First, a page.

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The Million Dollar Question ???

on August 22, 2012

Over the weekend we went to the beach, but I wasn’t allowed to actually walk – just sit. This annoyed me… a lot! I love nothing more than to walk along the shore, as I used to with my Mum and Michael on our holidays in Spain. I found it particularly excruciating because we were at there with clients from the other eating disorders clinic. There are 12 clients there, 6 more than here, and there were some scary sights. I feel guilty about saying it, but I was repulsed, scared, angry and frightened, all at the same time. Repulsed because they looked hideous, scared because seeing someone so emaciated is just frightening, and angry because my unhealthy self told me I was a bad anorexic. This is something that has constantly niggled me over the years. The message I’ve received in the UK has largely been that I would need to lose a considerable amount of weight than more than at present, to be deemed ‘sick’ enough to need adequate help. This message only fuels a highly competitive mindset that thrives in anorexia. Being able to restrict my food is something I am good at. Seeing someone who is better at being thin triggers my anger. My healthy self realises that this is obviously a sick and crazy way of thinking –  I tell myself that there are no medals for the person who gets to the lowest weight, and it won’t be an achievement to be proud of when I am 6ft under. I shared it with several therapists and my peers. They said my perception of what I look like is more than a bit squiffy… I do agree that perhaps I am not the best person to make a healthy comparison, so I need to let go of the anger, concentrate on my own recovery and talk back to the terrorist that wants to find anything it can to attack me. I will endeavour to show compassion to others who are also being held by the terrorist.

Something that has frustrated me more than anything is not understanding why I still continue to do what I do. Several of the therapists have spoken about the large amount of insight and self-awareness I have of my illness. Over the course of 12 years, I have become somewhat of an expert in my ‘field’. I am not in denial, I know all the cunning tricks that my illness tries to get away with. I am aware I manipulate those around me and even kid myself that I am doing well.  I am frustrated with myself for not being able to “sort it out”. I have oodles and oodles to to write on my gratitude list, and I have a life that is worth fighting for. Yet depsite all this knowledge, I am unable to do the simplest of tasks – feed myself adequately. It has been said that I ’talk the talk, but don’t walk the walk’ and I couldn’t agree more.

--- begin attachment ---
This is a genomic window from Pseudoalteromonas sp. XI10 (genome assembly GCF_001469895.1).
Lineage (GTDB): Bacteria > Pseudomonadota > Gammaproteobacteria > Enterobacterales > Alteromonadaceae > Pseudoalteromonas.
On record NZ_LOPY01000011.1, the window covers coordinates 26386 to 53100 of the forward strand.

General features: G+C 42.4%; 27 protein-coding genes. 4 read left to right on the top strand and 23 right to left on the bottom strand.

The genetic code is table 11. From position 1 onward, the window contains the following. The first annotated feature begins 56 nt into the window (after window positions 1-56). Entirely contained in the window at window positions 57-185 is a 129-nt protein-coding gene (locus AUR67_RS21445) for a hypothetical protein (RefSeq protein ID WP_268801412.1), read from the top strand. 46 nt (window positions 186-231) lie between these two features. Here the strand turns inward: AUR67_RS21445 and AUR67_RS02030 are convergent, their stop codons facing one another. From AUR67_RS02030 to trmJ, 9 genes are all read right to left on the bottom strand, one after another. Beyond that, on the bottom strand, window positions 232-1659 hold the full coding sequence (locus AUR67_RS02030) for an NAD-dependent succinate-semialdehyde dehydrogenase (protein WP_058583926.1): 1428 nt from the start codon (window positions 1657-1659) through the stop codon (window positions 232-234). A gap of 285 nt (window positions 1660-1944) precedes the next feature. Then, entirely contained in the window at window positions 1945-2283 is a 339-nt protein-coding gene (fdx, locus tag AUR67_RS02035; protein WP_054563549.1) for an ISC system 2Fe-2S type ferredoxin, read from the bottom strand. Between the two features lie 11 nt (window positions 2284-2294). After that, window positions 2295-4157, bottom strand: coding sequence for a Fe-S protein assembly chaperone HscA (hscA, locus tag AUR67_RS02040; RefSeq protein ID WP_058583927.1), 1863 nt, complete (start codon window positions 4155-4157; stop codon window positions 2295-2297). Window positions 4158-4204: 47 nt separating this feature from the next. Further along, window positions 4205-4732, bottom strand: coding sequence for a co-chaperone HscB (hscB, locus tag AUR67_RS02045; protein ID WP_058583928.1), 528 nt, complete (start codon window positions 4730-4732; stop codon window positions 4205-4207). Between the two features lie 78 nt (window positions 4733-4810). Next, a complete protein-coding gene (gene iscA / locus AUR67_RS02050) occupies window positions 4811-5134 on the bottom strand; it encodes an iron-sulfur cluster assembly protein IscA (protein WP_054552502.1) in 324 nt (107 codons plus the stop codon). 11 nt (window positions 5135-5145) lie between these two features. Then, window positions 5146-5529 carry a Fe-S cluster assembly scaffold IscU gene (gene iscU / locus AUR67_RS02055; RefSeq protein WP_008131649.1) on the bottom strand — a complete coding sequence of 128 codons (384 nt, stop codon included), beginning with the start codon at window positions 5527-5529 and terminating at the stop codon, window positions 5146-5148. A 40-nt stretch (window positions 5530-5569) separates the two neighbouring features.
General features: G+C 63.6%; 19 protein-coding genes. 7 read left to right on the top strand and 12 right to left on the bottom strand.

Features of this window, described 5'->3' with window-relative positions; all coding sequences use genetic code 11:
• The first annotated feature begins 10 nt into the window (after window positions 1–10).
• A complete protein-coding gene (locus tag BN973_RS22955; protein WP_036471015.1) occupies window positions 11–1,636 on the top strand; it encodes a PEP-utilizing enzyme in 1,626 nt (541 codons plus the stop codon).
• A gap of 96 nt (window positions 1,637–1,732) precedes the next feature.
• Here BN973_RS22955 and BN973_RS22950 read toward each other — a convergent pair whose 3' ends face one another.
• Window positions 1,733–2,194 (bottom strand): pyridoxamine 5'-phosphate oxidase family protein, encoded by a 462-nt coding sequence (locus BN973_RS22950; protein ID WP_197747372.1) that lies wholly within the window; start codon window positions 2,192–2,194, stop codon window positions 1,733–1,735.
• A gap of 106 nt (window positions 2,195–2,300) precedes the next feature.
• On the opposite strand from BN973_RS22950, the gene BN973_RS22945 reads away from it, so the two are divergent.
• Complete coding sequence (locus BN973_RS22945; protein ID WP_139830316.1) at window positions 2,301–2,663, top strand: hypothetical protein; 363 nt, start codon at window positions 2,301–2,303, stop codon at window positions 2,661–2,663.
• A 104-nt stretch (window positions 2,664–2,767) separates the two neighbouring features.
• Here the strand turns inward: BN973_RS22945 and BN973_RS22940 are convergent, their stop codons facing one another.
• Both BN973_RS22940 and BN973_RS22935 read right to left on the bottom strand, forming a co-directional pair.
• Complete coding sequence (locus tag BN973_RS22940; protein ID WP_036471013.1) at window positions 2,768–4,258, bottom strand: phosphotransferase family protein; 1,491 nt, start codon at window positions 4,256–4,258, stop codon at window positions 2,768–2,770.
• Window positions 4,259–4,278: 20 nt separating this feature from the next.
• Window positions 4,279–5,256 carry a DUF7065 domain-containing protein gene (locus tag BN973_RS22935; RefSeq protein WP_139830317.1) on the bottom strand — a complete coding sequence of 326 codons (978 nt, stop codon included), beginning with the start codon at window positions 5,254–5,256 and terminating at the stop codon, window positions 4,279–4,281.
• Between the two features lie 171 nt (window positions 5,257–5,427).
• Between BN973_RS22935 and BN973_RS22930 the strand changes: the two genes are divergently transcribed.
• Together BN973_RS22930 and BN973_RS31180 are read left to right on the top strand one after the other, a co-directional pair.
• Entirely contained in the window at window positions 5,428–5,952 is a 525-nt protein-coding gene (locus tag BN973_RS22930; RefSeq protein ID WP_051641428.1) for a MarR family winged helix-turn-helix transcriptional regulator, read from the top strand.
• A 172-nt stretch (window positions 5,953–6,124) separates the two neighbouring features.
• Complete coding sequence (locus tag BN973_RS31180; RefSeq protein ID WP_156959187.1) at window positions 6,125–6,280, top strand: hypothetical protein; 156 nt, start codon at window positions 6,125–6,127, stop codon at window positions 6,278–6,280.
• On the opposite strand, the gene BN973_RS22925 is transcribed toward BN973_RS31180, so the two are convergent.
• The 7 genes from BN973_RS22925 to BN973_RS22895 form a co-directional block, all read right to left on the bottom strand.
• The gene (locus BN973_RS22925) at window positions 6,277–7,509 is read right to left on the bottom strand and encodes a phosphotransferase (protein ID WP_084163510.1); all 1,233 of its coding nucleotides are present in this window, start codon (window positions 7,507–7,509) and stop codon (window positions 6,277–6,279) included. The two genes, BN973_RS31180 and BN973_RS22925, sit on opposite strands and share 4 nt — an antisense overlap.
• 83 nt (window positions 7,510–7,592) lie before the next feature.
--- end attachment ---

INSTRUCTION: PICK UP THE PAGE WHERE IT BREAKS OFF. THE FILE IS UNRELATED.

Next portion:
This is what scares me the most about being ‘me’. I know so much about my anorexia, yet am unable to apply it – perhaps I really am a hopeless case? I refer to it as ‘The Million Dollar Question.’ I have asked it so many times, as have those around me – frustrated with the constant roller-coaster ride. During my session my therapist told me that I do not need to know why, I may never know why I do what I do, but that does not mean that it’s too late or too hopeless to start the process. If I wait for the answer before embarking on recovery, I could be waiting forever. As someone very dear to me once said. “It’s deeds not words”. I need to take action and ‘fake it to make it’.